Each time, Hale dropped in on the Bennes. Each time, he left with a box of goodies. “I knew not then, but I think I know now what self-denial the giving of the chocolate and other rations wrapped in that box must have meant,” Hale wrote.
In September, a rainy and chilly month, Hale was again back in St. Nazaire, where conditions required that he sleep on the damp, cold ground. After two nights, he woke with double-pneumonia and was carried unconscious to a military hospital. Pneumonia and influenza ravaged the armies of World War I; 20-40 percent of U.S. Army and Navy personnel were sickened at the height of the American involvement September-November 1918. More died of disease than in battle.
“My awakening two days later was not sudden,” he recalled. “First thing I saw, to remember, was a medical officer with a stethoscope to my chest. He had lifted my eyelids and was peering intently into them. I remember how grotesque, huge and luminous his own eyes appeared to my half-conscious self. His head, I thought, was out of all proportion to anything human I had ever seen.”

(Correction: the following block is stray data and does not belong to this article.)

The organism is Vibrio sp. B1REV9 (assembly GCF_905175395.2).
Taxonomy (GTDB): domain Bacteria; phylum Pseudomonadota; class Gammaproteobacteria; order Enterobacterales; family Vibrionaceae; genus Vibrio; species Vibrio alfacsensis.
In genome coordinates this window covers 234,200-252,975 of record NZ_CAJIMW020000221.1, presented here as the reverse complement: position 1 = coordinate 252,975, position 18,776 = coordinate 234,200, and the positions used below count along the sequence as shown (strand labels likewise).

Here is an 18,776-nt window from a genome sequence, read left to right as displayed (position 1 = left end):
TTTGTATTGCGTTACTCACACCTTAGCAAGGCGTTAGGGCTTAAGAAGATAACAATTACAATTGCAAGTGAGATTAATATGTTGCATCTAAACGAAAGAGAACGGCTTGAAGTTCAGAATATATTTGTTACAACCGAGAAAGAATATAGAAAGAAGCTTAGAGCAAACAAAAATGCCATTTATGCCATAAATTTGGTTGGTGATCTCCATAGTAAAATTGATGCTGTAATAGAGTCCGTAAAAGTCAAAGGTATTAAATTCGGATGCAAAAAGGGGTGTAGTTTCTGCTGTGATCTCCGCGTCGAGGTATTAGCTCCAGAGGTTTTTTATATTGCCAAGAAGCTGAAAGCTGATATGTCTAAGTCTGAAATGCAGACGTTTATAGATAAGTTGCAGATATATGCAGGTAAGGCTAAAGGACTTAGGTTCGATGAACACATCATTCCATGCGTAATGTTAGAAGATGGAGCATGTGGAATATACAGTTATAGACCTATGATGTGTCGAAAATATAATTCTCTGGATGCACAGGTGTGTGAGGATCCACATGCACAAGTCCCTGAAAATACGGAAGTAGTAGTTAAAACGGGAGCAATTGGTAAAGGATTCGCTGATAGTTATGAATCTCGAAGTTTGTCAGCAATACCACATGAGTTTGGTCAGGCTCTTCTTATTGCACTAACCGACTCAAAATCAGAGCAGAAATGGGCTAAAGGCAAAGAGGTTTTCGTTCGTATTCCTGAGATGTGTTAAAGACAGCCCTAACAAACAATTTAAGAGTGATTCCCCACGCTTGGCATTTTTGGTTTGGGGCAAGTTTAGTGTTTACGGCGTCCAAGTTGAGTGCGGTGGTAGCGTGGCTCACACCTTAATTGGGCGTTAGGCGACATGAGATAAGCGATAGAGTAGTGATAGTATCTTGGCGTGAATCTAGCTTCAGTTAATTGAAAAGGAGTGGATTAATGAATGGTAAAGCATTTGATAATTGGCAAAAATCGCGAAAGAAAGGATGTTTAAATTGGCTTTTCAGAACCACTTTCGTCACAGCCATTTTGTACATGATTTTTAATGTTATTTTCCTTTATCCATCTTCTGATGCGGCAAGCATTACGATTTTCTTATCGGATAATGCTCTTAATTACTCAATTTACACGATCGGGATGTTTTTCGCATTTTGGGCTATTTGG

Recovering slowly, Hale found himself miffed that the Army “had gone right ahead with the whole war as though I had never existed,” and a bit depressed to be among so many strangers. The other men in his unit had returned to camp. His response: “I asked the nurse to send word to the one person nearer than 3,000 miles who I was sure had more regard for me than the army.”
Germaine Benne knew no English, but she brought smiles and cookies. She brought soft-boiled eggs. One day, she brought a heavy brick—heated in her home oven—lifted his blanket and tucked it under his feet. When he could get out of bed, there were dinners with the Bennes and evenings by their fireside. “In Mother Benne’s gracious presence, I was never without awareness of the maternal concern that makes a man resolve to live and, if necessary, die deserving of it,” recalled Hale.